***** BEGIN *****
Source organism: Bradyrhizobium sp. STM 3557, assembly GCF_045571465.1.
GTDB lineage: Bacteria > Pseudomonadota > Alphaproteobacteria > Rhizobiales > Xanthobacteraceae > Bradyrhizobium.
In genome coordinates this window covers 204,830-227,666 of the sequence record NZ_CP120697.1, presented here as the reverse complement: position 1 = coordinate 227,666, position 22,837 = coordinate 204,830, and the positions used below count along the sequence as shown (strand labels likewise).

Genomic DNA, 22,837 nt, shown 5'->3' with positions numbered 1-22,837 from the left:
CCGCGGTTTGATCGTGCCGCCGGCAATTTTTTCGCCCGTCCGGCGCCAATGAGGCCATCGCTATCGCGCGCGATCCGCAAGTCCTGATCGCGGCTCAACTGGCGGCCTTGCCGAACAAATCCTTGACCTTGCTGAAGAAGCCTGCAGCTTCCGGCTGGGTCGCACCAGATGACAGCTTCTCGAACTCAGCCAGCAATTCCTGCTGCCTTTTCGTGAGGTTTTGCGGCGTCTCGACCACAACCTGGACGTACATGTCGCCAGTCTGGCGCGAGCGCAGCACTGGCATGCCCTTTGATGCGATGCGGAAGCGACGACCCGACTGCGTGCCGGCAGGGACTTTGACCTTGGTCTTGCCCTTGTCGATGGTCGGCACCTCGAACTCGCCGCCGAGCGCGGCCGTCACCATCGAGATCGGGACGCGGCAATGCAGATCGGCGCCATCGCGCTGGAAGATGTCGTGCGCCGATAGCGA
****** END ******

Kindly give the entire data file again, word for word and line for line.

Source organism: Bradyrhizobium sp. STM 3557, assembly GCF_045571465.1.
GTDB lineage: Bacteria > Pseudomonadota > Alphaproteobacteria > Rhizobiales > Xanthobacteraceae > Bradyrhizobium.
In genome coordinates this window covers 204,830-227,666 of the sequence record NZ_CP120697.1, presented here as the reverse complement: position 1 = coordinate 227,666, position 22,837 = coordinate 204,830, and the positions used below count along the sequence as shown (strand labels likewise).

Genomic DNA, 22,837 nt, shown 5'->3' with positions numbered 1-22,837 from the left:
CCGCGGTTTGATCGTGCCGCCGGCAATTTTTTCGCCCGTCCGGCGCCAATGAGGCCATCGCTATCGCGCGCGATCCGCAAGTCCTGATCGCGGCTCAACTGGCGGCCTTGCCGAACAAATCCTTGACCTTGCTGAAGAAGCCTGCAGCTTCCGGCTGGGTCGCACCAGATGACAGCTTCTCGAACTCAGCCAGCAATTCCTGCTGCCTTTTCGTGAGGTTTTGCGGCGTCTCGACCACAACCTGGACGTACATGTCGCCAGTCTGGCGCGAGCGCAGCACTGGCATGCCCTTTGATGCGATGCGGAAGCGACGACCCGACTGCGTGCCGGCAGGGACTTTGACCTTGGTCTTGCCCTTGTCGATGGTCGGCACCTCGAACTCGCCGCCGAGCGCGGCCGTCACCATCGAGATCGGGACGCGGCAATGCAGATCGGCGCCATCGCGCTGGAAGATGTCGTGCGCCGATAGCGA